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Germany registers highest number of employed since reunification
Last Updated: 2019-01-03 10:30 | Xinhua
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On an annual average in 2018, roughly 44.8 million people were employed in Germany, the highest such number since the reunification in 1991, the Federal Statistical Office (Destatis) announced on Wednesday.

According to first provisional calculations, the number of persons in employment went up by 1.3 percent, or 562,000, year on year.

Germany has witnessed a 13-year period of an increasing number of people in paid positions. According to Destasis, a "higher labor force participation" of the German population as well as the "immigration of foreign workers" has offset negative demographic effects of an aging German population.

"The increase in the number of people in employment in Germany is remarkable in view of the demographic development. In many areas, it is difficult to fill jobs because there is a shortage of labor. A large proportion of the new jobs are filled by foreign workers," Oliver Holtemoeller, vice president of the Halle Institute for Economic Research (IWH), told Xinhua on Wednesday.

In 2018, the service sector provided the highest share of new paid positions and employed 384,000 or 1.2 percent more compared with a year earlier.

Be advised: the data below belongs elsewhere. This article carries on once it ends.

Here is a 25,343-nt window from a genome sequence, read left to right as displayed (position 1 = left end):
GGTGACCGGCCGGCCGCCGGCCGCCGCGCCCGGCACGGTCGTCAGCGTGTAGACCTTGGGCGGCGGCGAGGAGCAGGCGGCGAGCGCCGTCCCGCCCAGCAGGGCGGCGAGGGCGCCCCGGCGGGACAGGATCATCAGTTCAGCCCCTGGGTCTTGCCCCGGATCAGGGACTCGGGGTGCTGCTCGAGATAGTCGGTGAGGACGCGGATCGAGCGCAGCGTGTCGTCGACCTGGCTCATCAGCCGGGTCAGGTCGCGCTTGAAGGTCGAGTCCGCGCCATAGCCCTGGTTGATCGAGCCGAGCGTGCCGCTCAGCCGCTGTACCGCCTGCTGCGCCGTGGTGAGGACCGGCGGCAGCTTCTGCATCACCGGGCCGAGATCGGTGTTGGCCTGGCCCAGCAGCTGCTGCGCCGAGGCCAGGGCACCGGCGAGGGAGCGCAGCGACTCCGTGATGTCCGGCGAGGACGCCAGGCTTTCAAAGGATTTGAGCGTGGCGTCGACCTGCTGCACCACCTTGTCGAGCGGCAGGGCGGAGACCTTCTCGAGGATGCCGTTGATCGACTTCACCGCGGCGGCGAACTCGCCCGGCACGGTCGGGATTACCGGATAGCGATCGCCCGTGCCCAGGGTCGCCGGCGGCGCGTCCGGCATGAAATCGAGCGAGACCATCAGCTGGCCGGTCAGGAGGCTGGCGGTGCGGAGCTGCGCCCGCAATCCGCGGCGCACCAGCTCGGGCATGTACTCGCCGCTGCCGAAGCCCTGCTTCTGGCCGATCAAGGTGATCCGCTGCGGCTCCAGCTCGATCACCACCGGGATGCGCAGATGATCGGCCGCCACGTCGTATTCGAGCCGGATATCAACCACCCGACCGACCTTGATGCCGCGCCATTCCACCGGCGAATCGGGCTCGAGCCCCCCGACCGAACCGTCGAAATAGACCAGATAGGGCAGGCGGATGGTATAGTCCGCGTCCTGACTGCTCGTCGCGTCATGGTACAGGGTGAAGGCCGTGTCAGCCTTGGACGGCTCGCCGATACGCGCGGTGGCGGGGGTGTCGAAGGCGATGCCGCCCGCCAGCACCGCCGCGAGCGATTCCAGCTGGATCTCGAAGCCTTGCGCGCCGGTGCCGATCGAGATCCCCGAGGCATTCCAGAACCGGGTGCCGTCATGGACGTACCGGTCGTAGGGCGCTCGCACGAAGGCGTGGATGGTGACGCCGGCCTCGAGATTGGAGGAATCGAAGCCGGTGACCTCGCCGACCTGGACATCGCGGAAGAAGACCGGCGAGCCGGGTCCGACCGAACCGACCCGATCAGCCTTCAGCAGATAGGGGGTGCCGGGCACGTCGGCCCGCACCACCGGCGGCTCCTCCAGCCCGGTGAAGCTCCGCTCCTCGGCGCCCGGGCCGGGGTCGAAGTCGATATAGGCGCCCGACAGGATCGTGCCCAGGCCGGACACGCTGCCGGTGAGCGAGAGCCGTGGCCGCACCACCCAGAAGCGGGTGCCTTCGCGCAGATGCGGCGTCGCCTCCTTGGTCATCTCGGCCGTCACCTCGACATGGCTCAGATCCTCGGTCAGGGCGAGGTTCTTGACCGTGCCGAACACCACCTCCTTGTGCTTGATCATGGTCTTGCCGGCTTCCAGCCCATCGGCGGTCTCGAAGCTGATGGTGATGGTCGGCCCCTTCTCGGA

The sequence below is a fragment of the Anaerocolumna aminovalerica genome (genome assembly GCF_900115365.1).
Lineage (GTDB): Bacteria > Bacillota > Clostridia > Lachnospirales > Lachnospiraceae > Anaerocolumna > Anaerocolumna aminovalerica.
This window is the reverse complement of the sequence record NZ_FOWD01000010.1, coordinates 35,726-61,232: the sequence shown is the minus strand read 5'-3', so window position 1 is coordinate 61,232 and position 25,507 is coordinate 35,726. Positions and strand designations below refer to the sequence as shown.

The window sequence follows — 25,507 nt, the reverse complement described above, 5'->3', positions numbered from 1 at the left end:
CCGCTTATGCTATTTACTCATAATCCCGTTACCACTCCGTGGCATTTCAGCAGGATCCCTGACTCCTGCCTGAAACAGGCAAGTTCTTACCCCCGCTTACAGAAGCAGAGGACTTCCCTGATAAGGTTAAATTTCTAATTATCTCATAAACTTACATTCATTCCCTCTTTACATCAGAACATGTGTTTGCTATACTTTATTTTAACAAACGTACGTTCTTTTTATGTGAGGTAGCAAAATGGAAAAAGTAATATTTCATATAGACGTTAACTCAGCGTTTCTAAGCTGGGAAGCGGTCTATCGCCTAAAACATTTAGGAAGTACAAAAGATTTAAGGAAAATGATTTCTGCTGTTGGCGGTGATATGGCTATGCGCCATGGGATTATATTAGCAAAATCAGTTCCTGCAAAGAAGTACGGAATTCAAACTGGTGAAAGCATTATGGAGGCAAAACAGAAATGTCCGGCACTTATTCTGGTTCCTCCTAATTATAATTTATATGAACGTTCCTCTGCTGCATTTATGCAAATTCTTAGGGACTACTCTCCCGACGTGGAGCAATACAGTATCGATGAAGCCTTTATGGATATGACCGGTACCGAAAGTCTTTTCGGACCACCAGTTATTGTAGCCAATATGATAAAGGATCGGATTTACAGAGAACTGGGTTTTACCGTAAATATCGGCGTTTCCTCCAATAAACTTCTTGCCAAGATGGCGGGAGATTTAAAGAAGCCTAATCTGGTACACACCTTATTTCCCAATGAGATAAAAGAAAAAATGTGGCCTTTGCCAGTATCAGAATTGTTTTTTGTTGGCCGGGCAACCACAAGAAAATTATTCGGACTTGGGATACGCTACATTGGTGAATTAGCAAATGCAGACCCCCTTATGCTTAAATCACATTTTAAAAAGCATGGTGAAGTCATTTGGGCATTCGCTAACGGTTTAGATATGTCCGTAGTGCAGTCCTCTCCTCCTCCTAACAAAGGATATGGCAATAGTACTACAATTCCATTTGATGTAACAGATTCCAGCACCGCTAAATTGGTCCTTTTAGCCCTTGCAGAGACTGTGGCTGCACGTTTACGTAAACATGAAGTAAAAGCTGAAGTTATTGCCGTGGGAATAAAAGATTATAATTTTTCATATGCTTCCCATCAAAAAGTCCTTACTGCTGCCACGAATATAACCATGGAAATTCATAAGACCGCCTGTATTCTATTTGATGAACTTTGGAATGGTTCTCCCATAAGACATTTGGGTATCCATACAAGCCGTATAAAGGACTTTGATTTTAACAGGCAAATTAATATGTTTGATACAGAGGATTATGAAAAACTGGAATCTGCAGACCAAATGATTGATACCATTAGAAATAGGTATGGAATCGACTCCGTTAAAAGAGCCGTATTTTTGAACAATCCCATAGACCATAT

Broken down further, the biggest absolute employment gains were recorded for public services, education and health services with 190,000 additional persons in employment, followed by trade, transport, accommodation and food services and business services.

While the number of employees in Germany has increased to over 40 million for the first time in 2018, the number of self-employed including family workers decreased by 76,000, or 1.8 percent, to 4.22 million in the same period. A decrease in the number of self-employed people was last recorded in 2003 in Germany.

"The shortage on the labor market is gradually being reflected in higher wage increases," Holtemoeller added. The IWH expert predicts that wage increases and a slowdown of the global economy will "slow the growth in employment" in Germany.

"In just a few years time, demographic changes will be so severe that a decline in the number of people in employment can be expected in the medium term. However, this also depends on how strong immigration to Germany will continue to be," according to Holtemoeller.

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